Time-Stopping Feels: What storytellers can learn from Matt Haig’s latest book
Imagine being 437 years old.
You’re getting close to your 440th birthday, but you don’t look a day over 40. Of course, this would raise a lot of questions and unwanted attention, but there’s a society that takes care of that. Every eight years they’d handle all the logistics of moving you to a new place with a new identity and backstory. In exchange, all you need to do is assassinate somebody who knows a little too much about your fellow slow-agers.
This is pretty much the story of Matt Haig’s new book, How to Stop Time.
The conditions surrounding Tom’s life demand a few things, namely not getting too attached to people or places. After all, he only gets eight years with them. Still, the book is built on the idea that attachment is inevitable, even when separation comes with a sting. Throughout the novel, Tom continues to grieve his late wife who passed sometime in the early 17th Century due to the Plague. He also seeks out information about his daughter, who he is pretty sure ages as slowly as he does. Of course, all of this is to the displeasure of that secret society, creating some drama, but the real tension comes with all the inner turmoil of outliving most of your loves by leaps and bounds.
It’s still relatively early in this year, but I’m pretty confident that by the end of the year I’ll be thinking of it as one of my favorites.
How To Stop Time speaks to a widely shared anxiety by playing out its logical extreme.
I’m gonna pause for a minute right here and admit that I wrestle with the constant feeling of time going by way too fast for my taste. Events like graduating from college, or even high school, don’t feel as long ago as they really were. It makes me a little uncomfortable thinking about how quickly my twenties have gone by. If my thirties do the same, well, then there’s a good chunk of life in the rearview.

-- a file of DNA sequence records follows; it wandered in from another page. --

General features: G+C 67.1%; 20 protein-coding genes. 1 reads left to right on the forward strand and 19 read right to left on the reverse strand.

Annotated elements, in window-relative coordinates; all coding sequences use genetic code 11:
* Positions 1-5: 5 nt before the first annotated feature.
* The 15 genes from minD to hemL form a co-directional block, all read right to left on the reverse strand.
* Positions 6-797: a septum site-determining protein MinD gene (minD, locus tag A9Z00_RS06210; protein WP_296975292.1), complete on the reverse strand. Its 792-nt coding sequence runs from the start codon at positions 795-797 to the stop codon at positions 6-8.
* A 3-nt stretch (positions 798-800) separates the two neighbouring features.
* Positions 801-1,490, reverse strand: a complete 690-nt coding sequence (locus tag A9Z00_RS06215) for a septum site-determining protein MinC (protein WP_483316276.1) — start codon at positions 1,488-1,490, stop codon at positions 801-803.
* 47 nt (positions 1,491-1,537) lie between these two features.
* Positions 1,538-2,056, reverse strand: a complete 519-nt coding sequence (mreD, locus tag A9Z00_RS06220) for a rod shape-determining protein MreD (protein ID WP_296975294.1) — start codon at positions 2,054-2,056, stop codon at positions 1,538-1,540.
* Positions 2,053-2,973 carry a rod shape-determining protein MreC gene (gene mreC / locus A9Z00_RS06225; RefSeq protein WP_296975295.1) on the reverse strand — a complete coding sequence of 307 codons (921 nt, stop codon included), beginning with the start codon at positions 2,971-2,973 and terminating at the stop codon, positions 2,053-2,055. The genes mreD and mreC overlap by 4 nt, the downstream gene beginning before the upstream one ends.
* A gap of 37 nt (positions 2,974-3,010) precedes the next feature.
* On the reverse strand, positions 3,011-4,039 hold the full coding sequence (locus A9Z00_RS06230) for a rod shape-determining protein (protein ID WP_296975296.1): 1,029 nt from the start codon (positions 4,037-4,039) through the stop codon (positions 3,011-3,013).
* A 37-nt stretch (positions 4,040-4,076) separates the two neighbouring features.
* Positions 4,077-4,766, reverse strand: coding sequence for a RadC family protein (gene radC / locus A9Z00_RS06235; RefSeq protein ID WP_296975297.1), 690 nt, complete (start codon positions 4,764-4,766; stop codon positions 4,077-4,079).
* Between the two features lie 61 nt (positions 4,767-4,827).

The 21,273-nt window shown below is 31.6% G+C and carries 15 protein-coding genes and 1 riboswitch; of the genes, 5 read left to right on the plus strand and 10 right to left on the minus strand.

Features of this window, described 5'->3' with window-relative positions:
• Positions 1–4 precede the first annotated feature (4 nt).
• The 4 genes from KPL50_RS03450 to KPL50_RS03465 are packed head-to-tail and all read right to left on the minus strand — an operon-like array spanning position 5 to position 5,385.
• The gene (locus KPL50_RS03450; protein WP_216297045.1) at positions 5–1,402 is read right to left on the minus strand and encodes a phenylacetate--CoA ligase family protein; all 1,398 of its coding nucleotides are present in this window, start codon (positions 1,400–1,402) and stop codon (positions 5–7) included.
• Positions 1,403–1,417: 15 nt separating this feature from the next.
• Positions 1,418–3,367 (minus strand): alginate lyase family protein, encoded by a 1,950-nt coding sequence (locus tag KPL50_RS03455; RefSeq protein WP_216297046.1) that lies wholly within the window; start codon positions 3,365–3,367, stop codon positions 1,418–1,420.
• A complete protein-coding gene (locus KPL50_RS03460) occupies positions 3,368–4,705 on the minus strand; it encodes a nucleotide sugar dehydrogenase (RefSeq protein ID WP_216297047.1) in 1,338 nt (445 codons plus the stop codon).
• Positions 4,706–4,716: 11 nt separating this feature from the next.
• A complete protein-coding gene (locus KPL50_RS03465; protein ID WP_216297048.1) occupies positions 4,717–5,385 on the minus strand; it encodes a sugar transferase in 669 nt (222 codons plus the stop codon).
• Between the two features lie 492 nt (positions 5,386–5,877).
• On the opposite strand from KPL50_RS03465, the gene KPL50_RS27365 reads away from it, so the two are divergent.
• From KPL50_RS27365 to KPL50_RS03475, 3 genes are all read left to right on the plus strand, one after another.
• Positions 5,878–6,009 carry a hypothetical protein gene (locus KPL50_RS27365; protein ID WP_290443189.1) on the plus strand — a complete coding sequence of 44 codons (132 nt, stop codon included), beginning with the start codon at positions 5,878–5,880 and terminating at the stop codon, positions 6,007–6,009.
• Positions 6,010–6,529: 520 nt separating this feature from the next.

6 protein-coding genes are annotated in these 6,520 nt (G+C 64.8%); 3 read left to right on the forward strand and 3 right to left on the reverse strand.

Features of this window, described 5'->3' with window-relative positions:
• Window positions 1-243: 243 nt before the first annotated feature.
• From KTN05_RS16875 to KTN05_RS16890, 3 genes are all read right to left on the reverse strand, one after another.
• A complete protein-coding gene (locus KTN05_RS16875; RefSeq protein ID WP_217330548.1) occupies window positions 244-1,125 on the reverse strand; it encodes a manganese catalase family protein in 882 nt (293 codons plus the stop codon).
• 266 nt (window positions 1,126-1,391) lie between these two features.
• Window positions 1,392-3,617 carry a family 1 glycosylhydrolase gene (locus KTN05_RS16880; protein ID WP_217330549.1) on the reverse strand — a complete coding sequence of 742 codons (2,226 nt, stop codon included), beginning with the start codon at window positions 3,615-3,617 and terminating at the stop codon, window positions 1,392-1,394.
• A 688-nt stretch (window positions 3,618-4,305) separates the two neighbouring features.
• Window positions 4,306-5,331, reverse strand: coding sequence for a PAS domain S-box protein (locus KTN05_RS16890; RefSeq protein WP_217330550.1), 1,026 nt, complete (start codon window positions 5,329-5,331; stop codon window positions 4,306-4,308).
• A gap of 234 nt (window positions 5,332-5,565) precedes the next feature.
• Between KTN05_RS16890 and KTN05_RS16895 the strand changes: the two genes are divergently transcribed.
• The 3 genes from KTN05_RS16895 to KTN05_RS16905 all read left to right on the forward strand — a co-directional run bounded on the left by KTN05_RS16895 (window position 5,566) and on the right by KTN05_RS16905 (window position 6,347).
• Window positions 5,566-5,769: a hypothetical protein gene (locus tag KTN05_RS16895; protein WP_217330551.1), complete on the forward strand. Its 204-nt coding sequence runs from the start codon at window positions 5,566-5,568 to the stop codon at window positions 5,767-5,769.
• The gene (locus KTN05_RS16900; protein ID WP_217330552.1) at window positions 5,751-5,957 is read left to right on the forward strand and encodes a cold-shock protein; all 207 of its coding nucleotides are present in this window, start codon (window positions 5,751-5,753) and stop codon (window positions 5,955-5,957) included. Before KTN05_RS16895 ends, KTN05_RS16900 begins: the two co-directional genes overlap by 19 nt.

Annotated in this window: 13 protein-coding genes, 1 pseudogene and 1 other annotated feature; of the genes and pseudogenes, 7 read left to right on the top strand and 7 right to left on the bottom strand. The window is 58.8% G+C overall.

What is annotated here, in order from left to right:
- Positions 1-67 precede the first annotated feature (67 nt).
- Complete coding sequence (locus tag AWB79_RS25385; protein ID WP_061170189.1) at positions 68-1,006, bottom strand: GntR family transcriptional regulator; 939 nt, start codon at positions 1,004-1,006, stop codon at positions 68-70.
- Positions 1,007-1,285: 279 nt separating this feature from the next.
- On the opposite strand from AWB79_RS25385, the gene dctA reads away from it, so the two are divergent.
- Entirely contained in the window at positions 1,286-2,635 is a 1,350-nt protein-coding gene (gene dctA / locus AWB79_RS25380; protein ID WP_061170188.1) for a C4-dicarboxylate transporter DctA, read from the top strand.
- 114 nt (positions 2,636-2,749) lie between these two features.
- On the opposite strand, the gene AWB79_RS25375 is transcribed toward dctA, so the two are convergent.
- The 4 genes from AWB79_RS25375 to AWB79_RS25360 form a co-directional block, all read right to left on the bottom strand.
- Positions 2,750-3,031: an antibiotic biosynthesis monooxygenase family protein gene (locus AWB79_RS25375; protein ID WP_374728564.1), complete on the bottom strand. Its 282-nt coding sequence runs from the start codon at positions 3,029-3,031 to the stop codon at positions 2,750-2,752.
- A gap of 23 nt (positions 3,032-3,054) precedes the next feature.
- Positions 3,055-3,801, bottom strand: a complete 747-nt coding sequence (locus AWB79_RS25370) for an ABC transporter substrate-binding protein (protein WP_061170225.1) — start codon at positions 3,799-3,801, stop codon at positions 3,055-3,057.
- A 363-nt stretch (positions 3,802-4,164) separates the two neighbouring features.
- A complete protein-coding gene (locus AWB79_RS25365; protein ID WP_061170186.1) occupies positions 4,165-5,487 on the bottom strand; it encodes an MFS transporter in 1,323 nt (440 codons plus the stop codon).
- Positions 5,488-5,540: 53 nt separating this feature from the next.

It’d be one thing if my main concern was aging. But it’s actually the other cruel things that come with time- watching my parents get older. Years taking away loved ones. All that stuff. I’ve written about it before.
I frequently hear people mention how fast time flies, but many don’t go any deeper than that. Like we acknowledge its speed, but often gloss over the other implications. I think that’s why it’s very refreshing that How To Stop Time goes there.
So many of the best stories take a widely felt human experience and let it play out in larger-than-life settings. The futuristic world of Big Hero 6 and the vibrant afterlife of Coco might be foreign to us, but loss, grief, and family are familiar enough themes.
The quirky, creative premise of Tom’s situation in How To Stop Time is just a vehicle for a real story that surrounds grief, anxiety, and attachment. It’s yet another great example of using larger-than-life stories to relate to real life.
How To Stop Time calls us to live deeper into our own lives.
A lot of very good stories serve an escapist purpose. They’ll allow us to forget about our own struggles and concerns for a little bit and escape into another world. So many people tune into books, movies, and shows for exactly that reason.
Transformative stories, however, call us to engage with our own lives in richer, deeper ways. They’re the kinds of movies where you walk out of the theatre energized to make some change the world really needs. They’re the kinds of books that make you ask new questions about your life long after you put them down.
Great stories have purpose.
How To Stop Time is one of those kinds of stories.
It asks questions like: “If I could taste the sweetness of today without thinking of how I will miss that taste tomorrow? If I could not fear the passing of time and the people it will steal? Yes. What would I do? Who would I care for?"
The purpose of its pages is to remind us to live fully and love freely- after all, there’s not much of a point of living so many years when you can’t love anyone or anything. And even though entire years can slip by in an instant, single moments can come that strike us with so much meaning that we live the rest of our lives in their effect.